Close this search box.

Spider (2002): Film Review

Cronenberg’s controlled direction and Fiennes’s mesmerizing performance make Spider a riveting portrayal of one fractured mind haunted by a painful past.

There are few directors who can match David Cronenberg in the presentation of intricate psychological character studies. Though Spider offers neither the director’s obsession with horrifying bodily transformations (The Fly, Crimes of the Future) nor his usual exploratory pursuits of the secrets of niche underworlds (Crash, Eastern Promises), it nevertheless unveils something as darkly compelling: a haunting journey into the recesses of one disturbed mind.

Based on a novel by Patrick McGrath, the film presents the 1980s and thirty-something year old Dennis Cleg (Ralph Fiennes), a man with a history of schizophrenia who makes his way to East London’s boarding house for the mentally ill, run by stern Mrs Wilkinson (Lynn Redgrave). As Cleg settles down into his new home, his environment stirs his recollections of his childhood, unravelling to us some traumatic events that happened when Cleg was a little boy (nicknamed Spider”) (Bradley Hall) living with his parents in the same working-class area of London.

Then, as an introverted boy, Cleg tried to make sense of his parents’ strange relationship and his father’s wayward nature. His father Bill (Gabriel Byrne) was a plumber who liked drinking in pubs, while his wife (Miranda Richardson) sat at home. When another woman appeared in Bill’s life – prostitute Yvonne (also Richardson), little Denis’s protective instincts, aversion to lewd sexuality and vivid imagination all led him to face and then try to disentangle a web of deceptions, secrets and suppositions.

A number of films of the late 1990s and early 2000s focused on the topic of that thin line that sometimes separates reality from make-believe. Mulholland Drive, A Beautiful Mind, Abre Los Ojos/Vanilla Sky, and The Machinist are just a few examples that fit into this pattern of films that play with the presentation of an illusionary reality or realistic illusion. Spider is not that far behind, portraying a man who lost his grip on actuality, and evoking Freudian psychology. As a boy, Dennis probably tried making sense of his slowly awakening adolescent urges, and the relationship between men and women. It was also probably a bit hard and puzzling for him to start seeing his mother as both: a caring, nurturing figure, on the one hand, and an object of desire on the part of other men, on the other.

Spider (Odeon Films)

In the fashion of powerful first lines of classic novels, Cronenberg’s opening sequences are also entrancing cinematic entrees, providing plenty of food for thought. Spider’s one is no different. A train arrives into a London station and we are shown people leaving it before our ever-suspicious, muttering-to-himself, four-shirts-wearing protagonist, Dennis Cleg, struggles down onto the platform. Ralph Fiennes’s performance is nothing short of remarkable, and the actor immerses himself fully into a difficult study of one tormented psyche. In this largely non-verbal role, Fiennes’s facial expressions speak volumes. Miranda Richardson and Gabriel Byrne are also perfectly cast as husband Bill and his dutiful wife, and Peter Suschitzky’s muted cinematography leaves only a positive impression.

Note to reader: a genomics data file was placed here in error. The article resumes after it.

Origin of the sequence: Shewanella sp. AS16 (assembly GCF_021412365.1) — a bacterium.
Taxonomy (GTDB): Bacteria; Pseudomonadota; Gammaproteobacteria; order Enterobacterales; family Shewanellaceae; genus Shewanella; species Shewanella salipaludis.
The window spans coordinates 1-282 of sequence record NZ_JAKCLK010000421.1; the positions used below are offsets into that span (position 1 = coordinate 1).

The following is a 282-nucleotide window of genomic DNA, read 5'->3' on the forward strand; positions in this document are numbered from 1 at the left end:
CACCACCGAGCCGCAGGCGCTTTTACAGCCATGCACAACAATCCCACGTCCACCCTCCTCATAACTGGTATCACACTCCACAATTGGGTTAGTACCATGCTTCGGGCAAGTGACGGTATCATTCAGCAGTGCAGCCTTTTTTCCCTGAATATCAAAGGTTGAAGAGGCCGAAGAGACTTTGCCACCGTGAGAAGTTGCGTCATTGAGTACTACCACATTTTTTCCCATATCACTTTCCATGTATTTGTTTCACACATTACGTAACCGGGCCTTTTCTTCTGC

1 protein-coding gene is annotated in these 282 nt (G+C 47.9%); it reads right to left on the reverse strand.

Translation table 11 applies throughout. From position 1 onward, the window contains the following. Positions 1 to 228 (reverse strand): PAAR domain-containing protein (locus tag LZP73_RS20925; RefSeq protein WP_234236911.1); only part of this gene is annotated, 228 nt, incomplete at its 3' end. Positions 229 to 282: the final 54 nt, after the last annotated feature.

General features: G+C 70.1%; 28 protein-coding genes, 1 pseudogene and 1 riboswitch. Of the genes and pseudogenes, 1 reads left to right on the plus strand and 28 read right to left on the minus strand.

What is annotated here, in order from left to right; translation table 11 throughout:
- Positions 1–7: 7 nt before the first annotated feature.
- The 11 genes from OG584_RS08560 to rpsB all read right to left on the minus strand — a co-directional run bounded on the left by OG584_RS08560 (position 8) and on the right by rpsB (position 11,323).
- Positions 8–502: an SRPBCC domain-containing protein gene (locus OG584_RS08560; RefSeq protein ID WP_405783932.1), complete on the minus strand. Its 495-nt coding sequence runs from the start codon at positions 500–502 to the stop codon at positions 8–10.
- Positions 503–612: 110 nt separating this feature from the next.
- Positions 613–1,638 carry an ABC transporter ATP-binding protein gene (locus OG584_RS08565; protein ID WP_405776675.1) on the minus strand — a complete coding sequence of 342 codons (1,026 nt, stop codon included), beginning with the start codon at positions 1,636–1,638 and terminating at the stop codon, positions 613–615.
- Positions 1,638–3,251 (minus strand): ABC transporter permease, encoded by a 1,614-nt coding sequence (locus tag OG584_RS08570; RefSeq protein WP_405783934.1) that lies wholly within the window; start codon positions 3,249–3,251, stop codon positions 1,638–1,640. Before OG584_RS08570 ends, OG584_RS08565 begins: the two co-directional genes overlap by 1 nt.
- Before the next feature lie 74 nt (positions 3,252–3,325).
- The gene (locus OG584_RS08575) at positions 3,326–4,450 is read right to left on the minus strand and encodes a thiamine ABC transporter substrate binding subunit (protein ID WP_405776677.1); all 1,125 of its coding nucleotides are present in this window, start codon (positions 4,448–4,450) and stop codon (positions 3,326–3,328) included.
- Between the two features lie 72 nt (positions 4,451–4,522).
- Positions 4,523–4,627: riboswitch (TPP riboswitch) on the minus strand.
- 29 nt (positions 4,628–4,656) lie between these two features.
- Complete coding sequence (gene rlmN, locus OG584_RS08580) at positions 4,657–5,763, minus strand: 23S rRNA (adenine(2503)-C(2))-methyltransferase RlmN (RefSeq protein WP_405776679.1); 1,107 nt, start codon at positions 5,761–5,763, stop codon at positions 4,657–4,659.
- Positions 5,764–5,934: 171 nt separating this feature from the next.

As Cronenberg’s other films, Spider also has the distinction of evoking the cosy intimacy of a well-staged play. This is because, firstly, the film’s full attention is on one intriguing character. But, also, aided by a distinctive camera-work, Cronenberg sets the tone of an intimate setting and claustrophobia engulfing a man, with his mind feeling “trapped” and unable to make sense of his self-constructed reality. In Cronenberg’s A History of Violence, that self-built trap was the protagonist’s own hidden criminal past, in Dead Ringers, it was two minds’ illusion of a safe twinship nest built to exclude others. And, in Spider, that ambush is a man’s childhood trauma that does not quite go away and which we uncover slowly as the protagonist let us in on more and more horrifying details.  

David Cronenberg’s fascination with psychological disturbances and dualities is given full vent in Spider, a picture that fuses the worlds of reality and imagination, the past and the present. The film’s mental roadmaps are like cobweb threads intersecting and leading to an unforeseen, revelatory finale, but not before certain clues are dropped that hint at what really happened in Cleg’s childhood. Spider is an intense character-driven film that also emphasises the isolation, loneliness and misunderstanding often faced by people suffering from mental illness.

Get it on Apple TV

Spider is now available to watch on digital and on demand.

Crimes of the Future: Film Review – Loud And Clear Reviews
Film Review: Crimes of the Future finds David Cronenberg back to directing genre fare, but this “comeback” leaves a bit to be desired.
Thank you for reading us! If you’d like to help us continue to bring you our coverage of films and TV and keep the site completely free for everyone, please consider a donation.